[Show abstract][Hide abstract] ABSTRACT: We report two cases of compound heterozygote patients for the --(MED I) and Hb Agrinio [alpha29(B10)Le-->uPro (alpha2)] anomalies in two unrelated Greek Cypriot families. The first patient had a serious form of Hb H disease and died at the age of 21 due to complications arising during an operation. The second patient showed a severe hematological picture and has been regularly transfused since an early age. This patient exhibits bone abnormalities as well as hepatosplenomegaly. The severity of these two incidences emphasizes the need for the inclusion of a screening test for the --(MED I)/alpha(Agrinio)alpha genotype among those already offered during prenatal diagnosis. Two homozygotes, as well as a number of simple, compound, and double heterozygotes for Hb Agrinio have been identified in Cyprus and their hematological indices are presented.
[Show abstract][Hide abstract] ABSTRACT: To help clarify the hematological picture of patients who may be positive for beta- and delta-globin gene mutations, the following study was carried out. Our aim was to identify the delta-globin gene mutations found in the Greek Cypriot population, their frequencies and the Hb A2 values associated with them. Seventy-four samples were selected from a random sample of 5,030 individuals, and the database of the Molecular Genetics Thalassaemia Department containing diagnostic analyses data was also mined for relevant information. Four novel for Cyprus delta-globin gene mutations: -30 (T-->C), Hb A2-Wrens [delta98(FG5)Val-->Met, GTG-->ATG], IVS-I-2 (T-->C) and Hb A2-Yokoshima [delta25(B7)Gly-->Asp (GGT-->GAT)] were identified. Hb A2-Yialousa [delta27(B9)Ala-->Ser, GCC-->TCC], Hb A2-Yokoshima, Hb A2-Troodos [delta116(G18)Arg-->Cys, CGC-->TGC], Hb A2-Pelendri [delta141(H19)Leu-->Pro, CTG-->CCG], codon 4 [delta4(A1)Thr-->Ile], codon 59 (-A), Hb A2-Wrens, IVS-II-897 (A-->G), IVS-I-2, -55 (T-->C) and -30 bring the total to 11 delta-globin alleles found in the Greek Cypriot population. Hb A2-Yialousa is the most common mutation followed by codon 4, with frequencies of 60.7 and 17.8%, respectively.Hb A2 levels above 1.9% have been found to indicate a significantly reduced possibility for the presence of a delta-globin gene mutation in this population. For Hb A2 levels of 1.7 and 1.8% the possibility of a delta-globin gene mutation rises to 90.9% and reaches 100% for lower Hb A2 levels. The frequency of all the mutant delta-globin chromosomes in the sample is 0.0067 and the carrier frequency is 1.26%.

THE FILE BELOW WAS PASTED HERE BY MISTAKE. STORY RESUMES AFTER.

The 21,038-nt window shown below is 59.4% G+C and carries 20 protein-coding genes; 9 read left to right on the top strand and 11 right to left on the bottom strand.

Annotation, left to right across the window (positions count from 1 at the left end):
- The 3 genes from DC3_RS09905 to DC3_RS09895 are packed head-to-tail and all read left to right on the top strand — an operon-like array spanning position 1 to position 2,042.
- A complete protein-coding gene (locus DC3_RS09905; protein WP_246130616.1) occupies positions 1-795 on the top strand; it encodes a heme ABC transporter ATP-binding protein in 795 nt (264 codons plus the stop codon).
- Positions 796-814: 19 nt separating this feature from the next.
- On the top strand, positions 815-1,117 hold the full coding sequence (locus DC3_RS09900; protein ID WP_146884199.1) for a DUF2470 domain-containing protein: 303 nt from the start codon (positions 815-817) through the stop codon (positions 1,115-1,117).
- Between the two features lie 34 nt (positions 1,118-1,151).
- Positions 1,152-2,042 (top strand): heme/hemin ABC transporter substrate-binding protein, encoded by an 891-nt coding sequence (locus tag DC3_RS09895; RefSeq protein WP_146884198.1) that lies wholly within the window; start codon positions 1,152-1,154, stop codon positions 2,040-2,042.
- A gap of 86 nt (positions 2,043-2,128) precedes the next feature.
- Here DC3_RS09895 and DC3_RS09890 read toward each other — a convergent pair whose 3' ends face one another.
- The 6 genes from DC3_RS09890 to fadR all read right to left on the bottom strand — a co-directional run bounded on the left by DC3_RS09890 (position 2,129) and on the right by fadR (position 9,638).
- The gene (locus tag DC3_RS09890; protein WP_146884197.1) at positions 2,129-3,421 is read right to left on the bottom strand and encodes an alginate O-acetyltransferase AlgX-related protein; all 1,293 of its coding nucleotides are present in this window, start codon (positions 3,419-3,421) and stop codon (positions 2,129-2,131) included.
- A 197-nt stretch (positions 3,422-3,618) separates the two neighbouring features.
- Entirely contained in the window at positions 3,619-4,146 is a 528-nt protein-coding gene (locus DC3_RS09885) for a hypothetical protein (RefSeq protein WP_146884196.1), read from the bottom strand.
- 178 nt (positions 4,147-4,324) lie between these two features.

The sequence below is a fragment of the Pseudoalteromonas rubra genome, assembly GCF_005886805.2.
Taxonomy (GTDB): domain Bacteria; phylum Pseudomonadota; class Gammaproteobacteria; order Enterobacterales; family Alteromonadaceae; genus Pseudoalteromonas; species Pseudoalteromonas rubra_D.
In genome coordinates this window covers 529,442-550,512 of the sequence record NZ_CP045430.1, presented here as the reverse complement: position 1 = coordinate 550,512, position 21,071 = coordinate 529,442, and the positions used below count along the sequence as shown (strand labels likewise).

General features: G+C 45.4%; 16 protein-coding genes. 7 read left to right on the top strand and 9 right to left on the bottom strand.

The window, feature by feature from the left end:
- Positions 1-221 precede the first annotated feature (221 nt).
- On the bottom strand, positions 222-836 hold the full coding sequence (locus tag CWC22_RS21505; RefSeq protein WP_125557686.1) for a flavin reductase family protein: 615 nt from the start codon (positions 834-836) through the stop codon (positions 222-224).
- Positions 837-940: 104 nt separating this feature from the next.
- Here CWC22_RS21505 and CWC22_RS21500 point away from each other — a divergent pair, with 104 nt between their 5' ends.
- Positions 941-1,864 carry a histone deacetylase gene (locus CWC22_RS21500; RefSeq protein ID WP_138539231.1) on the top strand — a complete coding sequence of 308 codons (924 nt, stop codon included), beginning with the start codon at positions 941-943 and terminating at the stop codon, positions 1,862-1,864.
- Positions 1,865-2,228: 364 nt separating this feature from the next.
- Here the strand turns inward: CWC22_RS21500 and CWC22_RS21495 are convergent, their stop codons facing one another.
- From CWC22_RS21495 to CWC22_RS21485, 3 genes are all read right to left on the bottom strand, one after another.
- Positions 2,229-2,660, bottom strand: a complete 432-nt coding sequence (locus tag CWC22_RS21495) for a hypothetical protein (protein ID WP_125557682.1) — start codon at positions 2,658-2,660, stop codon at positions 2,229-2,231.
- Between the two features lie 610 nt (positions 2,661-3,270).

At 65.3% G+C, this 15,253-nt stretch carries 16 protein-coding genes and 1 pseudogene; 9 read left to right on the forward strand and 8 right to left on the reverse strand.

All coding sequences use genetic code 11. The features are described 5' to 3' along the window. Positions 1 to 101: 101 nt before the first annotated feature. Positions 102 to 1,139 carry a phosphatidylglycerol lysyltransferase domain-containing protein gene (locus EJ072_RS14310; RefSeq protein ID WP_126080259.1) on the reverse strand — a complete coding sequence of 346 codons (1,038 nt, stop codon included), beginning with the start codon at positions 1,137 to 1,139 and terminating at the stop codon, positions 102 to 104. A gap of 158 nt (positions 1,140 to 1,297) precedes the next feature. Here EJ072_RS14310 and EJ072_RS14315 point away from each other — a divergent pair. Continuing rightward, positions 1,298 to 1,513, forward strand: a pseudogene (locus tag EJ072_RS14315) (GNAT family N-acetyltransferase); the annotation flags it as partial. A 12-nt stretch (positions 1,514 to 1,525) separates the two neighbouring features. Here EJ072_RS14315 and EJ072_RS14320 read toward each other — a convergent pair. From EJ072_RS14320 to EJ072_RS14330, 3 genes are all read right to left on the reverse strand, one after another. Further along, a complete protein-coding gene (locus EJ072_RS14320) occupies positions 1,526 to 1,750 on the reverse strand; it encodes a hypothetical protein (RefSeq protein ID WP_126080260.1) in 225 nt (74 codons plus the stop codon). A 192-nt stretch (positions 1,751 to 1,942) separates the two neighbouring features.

[Show abstract][Hide abstract] ABSTRACT: In Cyprus all couples carrying alpha0-thalassaemia mutations are detected in the course of the thalassaemia carrier screening program and prenatal diagnosis is offered to all of them. Prenatal diagnosis for alpha-thalassaemia is routinely done by two independent molecular methods. With the first method, the mutations of the parents are directly determined by gap-PCR and then the chorionic villus sample (CVS) is examined for the presence of these mutations. With the other method, a (CA)n repeat polymorphic site located between the psialpha1- and alpha2-globin genes is used for determining the presence or absence of the normal and mutant alleles. In the period from 1995 to 1999, molecular analysis of 46 couples in which haematological data were consistent with deletion of two alpha-globin genes in both partners indicated that only 13 of them were actually at risk for haemoglobin (Hb) Bart's hydrops fetalis and prenatal diagnosis was provided in 16 pregnancies. The molecular diagnosis was possible in all cases with the use of both gap-PCR and (CA)n repeat polymorphisms analysis. No misdiagnosed cases for alpha-thalassaemia have been reported to date.